DisplayPort 1.3 will have in the 8k resolution compatibility with Ultra -HD. Both the 8k resolutions of 7680 × 4320 pixels and 8192 × 4320 pixels are supported. For this extremely high volume of data to increase the bit rate to 8.1 Gbps per channel will occur. Compared to DisplayPort 1.2, the bit rate, increasing by 2.7 Gbps.
Advantages over DVI
- Allows a simple extension of the standard
- Can directly drive a display panel. This eliminates scaling and control circuits, cheaper and thinner screens are possible. Latencies are reduced.
- Replace internal LVDS links to notebook panels by a general standardized interface
- Compatible with low voltage signal environment, which finds application in 45 -nanometer CMOS fabrication
Data transfer rates
- 3 lines / DVI -D: 495 MByte / s (3.96 Gb / s ): sufficient for 1920 × 1200
- 6 lines / DVI -D: 990 MByte / s (7.92 Gb / s ): sufficient for 2560 × 1600
- 3 lines / HDMI 1.0-1.2: 495 MByte / s (3.96 Gb / s ): sufficient for 1920 × 1200
- 3 lines / HDMI 1.3 1020 MB / s ( 8.16 Gb / s ): sufficient for 2560 × 1600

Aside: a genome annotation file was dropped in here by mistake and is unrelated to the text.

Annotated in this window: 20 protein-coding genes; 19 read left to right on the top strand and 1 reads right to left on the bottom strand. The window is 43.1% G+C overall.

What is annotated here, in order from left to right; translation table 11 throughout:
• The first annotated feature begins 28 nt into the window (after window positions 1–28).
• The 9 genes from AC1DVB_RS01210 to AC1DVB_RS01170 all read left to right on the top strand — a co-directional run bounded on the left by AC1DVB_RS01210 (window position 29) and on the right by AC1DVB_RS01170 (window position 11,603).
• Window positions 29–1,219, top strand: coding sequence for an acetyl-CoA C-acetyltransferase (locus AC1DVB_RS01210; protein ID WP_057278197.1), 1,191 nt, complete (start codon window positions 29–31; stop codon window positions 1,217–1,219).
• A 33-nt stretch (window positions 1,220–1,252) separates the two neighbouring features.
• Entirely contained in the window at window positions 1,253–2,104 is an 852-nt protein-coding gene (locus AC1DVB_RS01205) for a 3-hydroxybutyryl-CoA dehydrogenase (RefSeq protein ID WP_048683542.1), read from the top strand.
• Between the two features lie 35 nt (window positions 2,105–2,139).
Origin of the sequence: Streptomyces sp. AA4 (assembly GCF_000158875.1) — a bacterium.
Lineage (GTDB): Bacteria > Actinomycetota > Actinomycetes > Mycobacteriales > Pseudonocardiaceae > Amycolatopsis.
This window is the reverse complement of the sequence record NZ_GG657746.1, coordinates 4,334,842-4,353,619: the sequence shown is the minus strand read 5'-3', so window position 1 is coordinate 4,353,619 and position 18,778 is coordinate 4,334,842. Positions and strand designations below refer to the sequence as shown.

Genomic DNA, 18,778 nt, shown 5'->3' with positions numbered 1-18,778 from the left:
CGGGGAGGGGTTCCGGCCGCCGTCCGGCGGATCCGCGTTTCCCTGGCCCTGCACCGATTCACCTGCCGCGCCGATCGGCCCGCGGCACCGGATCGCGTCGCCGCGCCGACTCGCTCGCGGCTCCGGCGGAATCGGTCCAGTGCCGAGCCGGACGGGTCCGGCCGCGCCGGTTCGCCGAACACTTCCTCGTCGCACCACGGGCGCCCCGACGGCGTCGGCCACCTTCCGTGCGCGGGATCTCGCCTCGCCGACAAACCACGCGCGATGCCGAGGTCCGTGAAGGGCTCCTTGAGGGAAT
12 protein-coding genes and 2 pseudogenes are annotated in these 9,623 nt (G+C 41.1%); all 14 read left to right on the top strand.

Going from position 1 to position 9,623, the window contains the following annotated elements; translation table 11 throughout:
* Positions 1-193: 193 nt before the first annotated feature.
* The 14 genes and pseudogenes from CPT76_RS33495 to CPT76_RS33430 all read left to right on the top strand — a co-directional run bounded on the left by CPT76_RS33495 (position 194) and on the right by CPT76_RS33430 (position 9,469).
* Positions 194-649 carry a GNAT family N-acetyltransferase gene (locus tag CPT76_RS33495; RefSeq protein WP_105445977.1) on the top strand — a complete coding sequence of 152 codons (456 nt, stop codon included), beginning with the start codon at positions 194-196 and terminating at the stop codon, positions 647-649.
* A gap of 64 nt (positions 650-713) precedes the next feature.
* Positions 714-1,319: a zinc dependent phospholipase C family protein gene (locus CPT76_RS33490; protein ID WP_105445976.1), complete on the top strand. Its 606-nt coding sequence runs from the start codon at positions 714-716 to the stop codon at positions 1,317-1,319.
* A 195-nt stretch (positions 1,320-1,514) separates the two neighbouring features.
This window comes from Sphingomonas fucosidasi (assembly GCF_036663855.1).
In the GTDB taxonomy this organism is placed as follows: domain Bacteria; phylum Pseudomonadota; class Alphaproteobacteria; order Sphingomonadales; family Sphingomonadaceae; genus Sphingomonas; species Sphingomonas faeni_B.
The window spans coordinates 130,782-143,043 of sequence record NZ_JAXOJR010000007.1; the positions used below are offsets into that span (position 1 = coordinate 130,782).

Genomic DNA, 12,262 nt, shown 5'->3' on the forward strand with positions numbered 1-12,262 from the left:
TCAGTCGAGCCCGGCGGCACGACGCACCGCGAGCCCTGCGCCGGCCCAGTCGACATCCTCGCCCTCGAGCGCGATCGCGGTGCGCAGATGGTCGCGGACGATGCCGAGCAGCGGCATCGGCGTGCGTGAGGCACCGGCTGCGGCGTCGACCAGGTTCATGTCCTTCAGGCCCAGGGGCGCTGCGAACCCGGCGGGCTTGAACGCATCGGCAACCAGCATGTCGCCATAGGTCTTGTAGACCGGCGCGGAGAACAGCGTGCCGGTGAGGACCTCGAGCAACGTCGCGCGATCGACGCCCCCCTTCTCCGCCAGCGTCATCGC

- All resolution data refer to 60 Hz frame rate and 3 × 8 bit color depth ( without sub-sampling ).
- In the literature, symbol rates are specified as bit rates. However, one can only transmit 8 bits ( ANSI 8B10B modulation ) with 10 symbols, insofar as such information is false. The same problem can be found but also in other interfaces such as Serial ATA (1.5 / 3 Gbit / s) and HDMI (4.95 / 10.2 Gbit / s ) even at the classical RS- 232 interface ( 300 bit / s to 115,200 bit / s).
Alternative multimedia interfaces
- SDI (Serial Digital Interface) - Video image transmission including audio studios
- HDSDI (High Definition Serial Digital Interface) - Video image transmission including audio studios
- DVI ( Digital Visual Interface) - first successful digital interface for computer monitors without audio (encryption optional), in variant DVI -A and DVI-I suitable for analog monitor connection (downward- compatible with VGA )
- HDMI (High Definition Multimedia Interface) - extended video (next image and audio data as well as encryption and alternative video modes ), pure digital, including DVI compatibility mode
- Should replace a failed digital video standard of Samsung, Intel and Apple, VGA - UDI (Unified Display Interface )
- MHL ( Mobile High - Definition Link ) - HD video and audio interface optimized for connecting mobile phones and portable devices to HDTVs